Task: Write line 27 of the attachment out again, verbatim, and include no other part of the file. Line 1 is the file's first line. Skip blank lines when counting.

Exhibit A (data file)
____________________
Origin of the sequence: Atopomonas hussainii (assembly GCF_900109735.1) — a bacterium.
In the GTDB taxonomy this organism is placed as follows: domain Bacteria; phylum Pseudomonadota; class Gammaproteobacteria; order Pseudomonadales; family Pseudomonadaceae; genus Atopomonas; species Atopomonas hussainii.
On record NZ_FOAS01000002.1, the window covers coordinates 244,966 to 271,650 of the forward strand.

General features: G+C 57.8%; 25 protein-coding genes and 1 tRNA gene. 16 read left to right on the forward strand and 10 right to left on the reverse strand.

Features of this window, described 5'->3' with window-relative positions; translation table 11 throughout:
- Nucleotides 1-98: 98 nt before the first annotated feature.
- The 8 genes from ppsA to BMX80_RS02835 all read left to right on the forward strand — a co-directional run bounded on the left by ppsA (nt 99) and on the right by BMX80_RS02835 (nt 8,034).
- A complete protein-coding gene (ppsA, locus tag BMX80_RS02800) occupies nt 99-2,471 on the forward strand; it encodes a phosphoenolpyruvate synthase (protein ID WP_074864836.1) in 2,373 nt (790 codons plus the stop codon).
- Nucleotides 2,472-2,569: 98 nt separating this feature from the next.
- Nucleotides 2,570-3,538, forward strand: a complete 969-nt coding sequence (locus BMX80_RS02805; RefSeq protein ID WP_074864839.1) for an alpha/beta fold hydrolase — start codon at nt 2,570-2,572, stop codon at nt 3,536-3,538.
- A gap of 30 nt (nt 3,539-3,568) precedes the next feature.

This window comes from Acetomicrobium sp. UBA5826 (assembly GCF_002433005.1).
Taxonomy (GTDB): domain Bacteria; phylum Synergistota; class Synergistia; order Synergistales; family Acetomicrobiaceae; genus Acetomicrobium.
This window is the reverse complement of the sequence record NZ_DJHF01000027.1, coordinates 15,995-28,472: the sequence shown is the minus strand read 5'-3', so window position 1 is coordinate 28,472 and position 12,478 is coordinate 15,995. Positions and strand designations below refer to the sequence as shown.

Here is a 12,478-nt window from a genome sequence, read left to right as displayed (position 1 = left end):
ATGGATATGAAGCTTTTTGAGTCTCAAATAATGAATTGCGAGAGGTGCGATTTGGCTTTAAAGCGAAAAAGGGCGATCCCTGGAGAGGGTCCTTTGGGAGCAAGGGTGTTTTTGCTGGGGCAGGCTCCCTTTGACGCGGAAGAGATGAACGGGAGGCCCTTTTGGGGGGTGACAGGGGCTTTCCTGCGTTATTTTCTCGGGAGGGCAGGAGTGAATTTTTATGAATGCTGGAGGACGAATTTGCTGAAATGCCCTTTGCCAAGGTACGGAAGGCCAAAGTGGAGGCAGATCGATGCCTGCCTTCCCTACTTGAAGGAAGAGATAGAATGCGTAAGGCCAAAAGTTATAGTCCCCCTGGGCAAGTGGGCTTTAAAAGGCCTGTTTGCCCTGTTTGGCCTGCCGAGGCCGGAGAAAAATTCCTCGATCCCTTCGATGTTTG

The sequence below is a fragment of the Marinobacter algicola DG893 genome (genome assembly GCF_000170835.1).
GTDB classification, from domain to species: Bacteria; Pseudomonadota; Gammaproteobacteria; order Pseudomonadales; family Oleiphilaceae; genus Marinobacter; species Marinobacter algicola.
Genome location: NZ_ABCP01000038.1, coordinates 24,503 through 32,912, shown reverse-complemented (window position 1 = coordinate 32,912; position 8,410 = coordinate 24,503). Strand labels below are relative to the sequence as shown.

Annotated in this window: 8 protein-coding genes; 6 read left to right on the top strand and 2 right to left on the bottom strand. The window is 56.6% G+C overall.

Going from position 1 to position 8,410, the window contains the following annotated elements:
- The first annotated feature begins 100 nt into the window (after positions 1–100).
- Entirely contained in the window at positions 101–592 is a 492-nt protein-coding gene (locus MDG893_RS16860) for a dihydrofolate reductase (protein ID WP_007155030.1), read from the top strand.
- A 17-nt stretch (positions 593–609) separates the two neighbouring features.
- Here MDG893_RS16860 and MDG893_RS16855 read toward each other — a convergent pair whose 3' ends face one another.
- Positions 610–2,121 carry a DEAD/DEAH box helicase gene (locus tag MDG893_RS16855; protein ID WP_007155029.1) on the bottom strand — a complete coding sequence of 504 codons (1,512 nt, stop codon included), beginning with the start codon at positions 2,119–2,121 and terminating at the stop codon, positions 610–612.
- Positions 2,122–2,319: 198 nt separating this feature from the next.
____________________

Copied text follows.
- Positions 2,122–2,319: 198 nt separating this feature from the next.